Double diagonal (DD) spreads provide profit opportunities that are not available to iron condor (IC) traders. But, from the point of view that it's possible to lose more money per spread with a DD than with an IC, they can be riskier investment choices. One immediate disadvantage is they they have higher margin requirements. While reasonable brokers have identical margin requirements for an iron condor as they do for either of the spreads that makes up that IC (no additional margin to sell a put spread when already short a call spread). That's not true with diagonal spreads. A double diagonal has twice the requirement as a single diagonal. That makes no sense to me, but I have no influence over brokers and their rules.
The margin requirement for a diagonal is the difference between the strike prices, less the credit collected (if any), per diagonal.
Trading RUT iron condors, I choose strike prices that are 10-points apart. These simply feel comfortable to manage than when the strikes are near each other – but that's a personal comfort zone decision, and not a recommendation.
When trading diagonal or DD spreads, I use strikes that are farther apart. I confess that this is not based on a sound, mathematical rationale. It's based on the fact that I prefer to own a diagonal spread that provides a cash credit, or a small debit. Because of the pricing of RUT options, most of the time I own a diagonal spread in which the strike price of my month 2 long is 30 points away from the strike price of my month1 short. Occasionally I buy the position when the strikes are only 20 points apart and find these 20-pointers to be easier to manage.
If RUT marches strongly through the short strike, the maximum loss can approach $3,000 per spread (less any time premium remaining in the long option).
I look at it this way (referring to just the call spread, although this point applies equally well for the put spread): If I have a position similar to:
Short 10 GOOG Sep 470 calls
Long 10 GOOG Oct 480 calls
the position is not going to do well on a quick upside move through 470. Thus, there's upside risk. If I pay a big debit to open this position – say $500 – then there is also downside risk. If GOOG drops too far, especially if a few weeks have passed, both options may quickly move towards zero and most of that debit can be lost. Thus, I trade these spreads to avoid the chance of losing in both directions. [Yes, if it's a double diagonal, the downside move threatens the put spread, but at least it will not also hurt the call spread.]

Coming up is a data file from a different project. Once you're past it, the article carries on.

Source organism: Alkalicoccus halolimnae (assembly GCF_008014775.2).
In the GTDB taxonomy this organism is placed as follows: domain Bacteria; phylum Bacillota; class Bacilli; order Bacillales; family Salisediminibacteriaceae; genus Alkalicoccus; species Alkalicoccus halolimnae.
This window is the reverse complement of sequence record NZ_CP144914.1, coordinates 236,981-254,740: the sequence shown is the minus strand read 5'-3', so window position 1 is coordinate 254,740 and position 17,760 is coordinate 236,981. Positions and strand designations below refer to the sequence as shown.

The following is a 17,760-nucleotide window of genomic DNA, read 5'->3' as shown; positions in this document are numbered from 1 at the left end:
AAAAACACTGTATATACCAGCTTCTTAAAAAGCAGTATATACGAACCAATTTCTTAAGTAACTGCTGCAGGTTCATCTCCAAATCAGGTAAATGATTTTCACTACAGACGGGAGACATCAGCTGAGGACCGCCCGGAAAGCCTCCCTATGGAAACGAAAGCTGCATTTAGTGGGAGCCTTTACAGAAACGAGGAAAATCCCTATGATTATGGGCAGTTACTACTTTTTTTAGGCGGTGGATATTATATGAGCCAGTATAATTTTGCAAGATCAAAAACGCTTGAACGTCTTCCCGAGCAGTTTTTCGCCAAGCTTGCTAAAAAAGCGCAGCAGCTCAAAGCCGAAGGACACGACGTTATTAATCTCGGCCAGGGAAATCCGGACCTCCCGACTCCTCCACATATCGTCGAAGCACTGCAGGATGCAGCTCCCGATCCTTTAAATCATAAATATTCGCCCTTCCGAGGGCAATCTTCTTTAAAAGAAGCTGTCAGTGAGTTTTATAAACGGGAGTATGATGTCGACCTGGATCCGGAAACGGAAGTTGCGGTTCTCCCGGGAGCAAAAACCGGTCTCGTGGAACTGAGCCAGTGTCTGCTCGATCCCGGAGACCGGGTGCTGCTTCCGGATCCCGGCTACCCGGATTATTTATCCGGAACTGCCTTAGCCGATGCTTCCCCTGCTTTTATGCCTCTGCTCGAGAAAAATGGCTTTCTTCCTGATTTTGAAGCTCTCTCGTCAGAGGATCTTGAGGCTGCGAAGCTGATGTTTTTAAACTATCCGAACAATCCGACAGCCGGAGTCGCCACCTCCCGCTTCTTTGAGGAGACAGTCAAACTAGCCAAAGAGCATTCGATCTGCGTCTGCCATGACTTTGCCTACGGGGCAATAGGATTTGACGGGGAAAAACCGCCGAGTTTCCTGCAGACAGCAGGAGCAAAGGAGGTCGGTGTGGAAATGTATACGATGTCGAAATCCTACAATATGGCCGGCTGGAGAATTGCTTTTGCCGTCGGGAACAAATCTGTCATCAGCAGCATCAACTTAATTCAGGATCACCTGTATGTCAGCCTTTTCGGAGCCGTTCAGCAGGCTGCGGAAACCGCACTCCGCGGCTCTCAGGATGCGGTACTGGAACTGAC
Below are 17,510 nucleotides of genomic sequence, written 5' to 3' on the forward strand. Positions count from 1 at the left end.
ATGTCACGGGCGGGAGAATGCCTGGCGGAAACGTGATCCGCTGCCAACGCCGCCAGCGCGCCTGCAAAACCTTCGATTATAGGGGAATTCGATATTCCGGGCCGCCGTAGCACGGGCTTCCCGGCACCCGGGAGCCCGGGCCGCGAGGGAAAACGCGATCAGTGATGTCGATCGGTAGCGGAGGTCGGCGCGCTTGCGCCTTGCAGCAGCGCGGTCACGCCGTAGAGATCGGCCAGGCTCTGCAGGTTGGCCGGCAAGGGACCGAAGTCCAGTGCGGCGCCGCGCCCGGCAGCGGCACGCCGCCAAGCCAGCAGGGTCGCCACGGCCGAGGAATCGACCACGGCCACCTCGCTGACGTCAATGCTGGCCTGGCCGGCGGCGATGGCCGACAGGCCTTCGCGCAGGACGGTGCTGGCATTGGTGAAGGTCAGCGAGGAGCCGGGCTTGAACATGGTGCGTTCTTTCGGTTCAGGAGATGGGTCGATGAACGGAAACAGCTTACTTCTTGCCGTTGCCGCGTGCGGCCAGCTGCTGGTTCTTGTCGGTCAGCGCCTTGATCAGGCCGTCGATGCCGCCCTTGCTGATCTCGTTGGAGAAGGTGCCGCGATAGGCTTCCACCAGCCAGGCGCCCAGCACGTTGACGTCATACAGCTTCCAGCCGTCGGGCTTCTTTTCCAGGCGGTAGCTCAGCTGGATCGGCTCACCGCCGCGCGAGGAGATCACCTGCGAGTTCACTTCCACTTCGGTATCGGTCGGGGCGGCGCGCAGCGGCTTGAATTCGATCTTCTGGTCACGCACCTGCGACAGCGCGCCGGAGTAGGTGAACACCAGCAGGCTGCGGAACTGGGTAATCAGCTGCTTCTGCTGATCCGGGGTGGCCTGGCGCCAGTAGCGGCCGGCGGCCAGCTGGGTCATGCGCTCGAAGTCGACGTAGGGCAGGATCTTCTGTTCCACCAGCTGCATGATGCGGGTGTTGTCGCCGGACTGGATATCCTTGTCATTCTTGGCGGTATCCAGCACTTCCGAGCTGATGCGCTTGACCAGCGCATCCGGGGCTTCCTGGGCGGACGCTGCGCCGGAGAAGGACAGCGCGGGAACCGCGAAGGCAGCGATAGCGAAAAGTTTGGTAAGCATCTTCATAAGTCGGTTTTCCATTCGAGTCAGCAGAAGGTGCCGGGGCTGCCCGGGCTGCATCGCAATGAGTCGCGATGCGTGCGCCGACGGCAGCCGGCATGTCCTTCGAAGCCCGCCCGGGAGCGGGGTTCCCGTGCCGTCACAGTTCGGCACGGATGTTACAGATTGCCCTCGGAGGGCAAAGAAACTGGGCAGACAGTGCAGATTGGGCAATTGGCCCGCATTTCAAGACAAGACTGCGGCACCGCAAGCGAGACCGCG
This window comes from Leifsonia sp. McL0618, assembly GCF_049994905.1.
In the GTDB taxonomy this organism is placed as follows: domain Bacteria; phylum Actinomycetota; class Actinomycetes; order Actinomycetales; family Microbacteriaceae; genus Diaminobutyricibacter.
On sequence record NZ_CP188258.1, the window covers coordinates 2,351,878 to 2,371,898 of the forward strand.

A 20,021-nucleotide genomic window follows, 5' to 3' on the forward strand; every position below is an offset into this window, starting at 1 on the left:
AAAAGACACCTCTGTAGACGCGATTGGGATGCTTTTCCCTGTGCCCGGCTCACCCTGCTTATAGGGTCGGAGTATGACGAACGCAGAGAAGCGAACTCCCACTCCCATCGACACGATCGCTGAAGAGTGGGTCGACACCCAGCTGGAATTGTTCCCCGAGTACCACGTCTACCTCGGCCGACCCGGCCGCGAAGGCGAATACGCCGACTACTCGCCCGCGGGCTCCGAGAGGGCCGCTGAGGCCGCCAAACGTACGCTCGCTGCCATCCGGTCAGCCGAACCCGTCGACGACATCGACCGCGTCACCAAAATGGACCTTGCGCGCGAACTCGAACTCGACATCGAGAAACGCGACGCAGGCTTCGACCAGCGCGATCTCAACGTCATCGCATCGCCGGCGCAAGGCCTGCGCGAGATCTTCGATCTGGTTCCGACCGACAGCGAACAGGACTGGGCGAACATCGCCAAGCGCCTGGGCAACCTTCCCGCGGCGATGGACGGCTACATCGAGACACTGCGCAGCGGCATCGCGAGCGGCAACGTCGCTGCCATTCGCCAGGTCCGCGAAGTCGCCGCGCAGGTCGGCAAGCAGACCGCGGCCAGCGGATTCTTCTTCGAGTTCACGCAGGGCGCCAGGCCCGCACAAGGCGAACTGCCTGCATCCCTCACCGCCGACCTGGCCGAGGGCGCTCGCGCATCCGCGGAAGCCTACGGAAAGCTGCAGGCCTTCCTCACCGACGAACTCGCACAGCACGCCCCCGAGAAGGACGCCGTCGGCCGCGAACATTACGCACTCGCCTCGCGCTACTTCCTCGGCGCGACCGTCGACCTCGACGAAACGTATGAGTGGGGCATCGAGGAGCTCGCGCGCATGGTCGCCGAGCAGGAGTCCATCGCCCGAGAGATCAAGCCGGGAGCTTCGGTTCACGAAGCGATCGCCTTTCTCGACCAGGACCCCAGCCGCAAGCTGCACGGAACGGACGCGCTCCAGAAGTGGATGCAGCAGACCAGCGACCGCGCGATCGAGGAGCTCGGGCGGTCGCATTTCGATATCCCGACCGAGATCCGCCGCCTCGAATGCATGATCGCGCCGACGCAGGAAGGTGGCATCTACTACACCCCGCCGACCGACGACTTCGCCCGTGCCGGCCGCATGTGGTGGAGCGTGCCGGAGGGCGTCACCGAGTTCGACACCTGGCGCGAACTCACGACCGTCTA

DD Opportunities Absent from IC
To offset that extra risk, there are profit
opportunities not possible with iron condor positions.
1. If the stock moves toward one of the strike prices – and especially if some time has passed, instead of facing a loss as the iron condor trader would be facing, there's a good chance that the diagonal spread could be closed profitably. Whether that comes to pass is going to depend on how much time remains before the front-month option expires, and the current implied volatility of the calls you own.
2. If closing doesn't appeal, and you prefer to hold this position, selling the calendar spread when it is nicely priced (the stock trading near the strike price increases the value of a calendar spread) allows you to take cash out of the trade. In the GOOG example, you sell your GOOG Oct 480 calls and replace them with Sep 480 calls. That's selling changes the position from a DD to a combination spread. It's half an iron condor on the call side and remains a diagonal on the put side.
If the position soon becomes risky to hold, you can use some of that newly- collected cash to pay for an adjustment. Alternatively, you may elect to exit.
3. If enough time passes and if the underlying moves far enough away from one of the strike prices, you may be given the opportunity to repurchase one of the options you sold at a very low price. Looking at that GOOG spread again, if the GOOG SEP 470 calls are available, you may decide to cover them by paying $0.20.
When you do that you have two good choices. The first is to sell the Oct 480 calls, closing half the DD and probably earning a decent profit. The second choice is to sell the Oct 470 call spread, converting the call portion into half of an October iron condor.
Deciding which is better is going to depend on the price you can collect for the Oct 470 call and how attractive it looks to own that specific GOOG Oct call spread. Do not make this trade unless you want to own the position. There's nothing wrong with exiting the trade.
The possibility described above was discussed in the comments to Part I.
4) If IV explodes higher and if your underlying has not moved so far that your position is endangered, you can collect on that IV surge by selling two calendar spreads and converting the DD (which you want to own when IV is low) into an iron condor (which you prefer when IV is high – because it's too costly to buy the vega-rich DD spreads). Of course, if it's attractive to do so, you may choose to exit the DD instead, and pocket the profit.
The new IC may run into trouble in the volatile market, but selling the two calendar spreads allowed you you own this position at a very favorable price.
Double diagonal spreads are more flexible than iron condors, but they are rich in vega and you want to own them only when you believe IV will be increasing – or at least not decreasing. If IV feels too low to be trading iron condors, you may decide to compromise and own both iron condors and DD spreads. Or you can open the combo spreads: Half an iron condor on the call side and a DD on the put side [or vice versa, but a downward move which hurts the put side of the IC may not be hurt as badly when you own the extra vega that comes with the diagonal].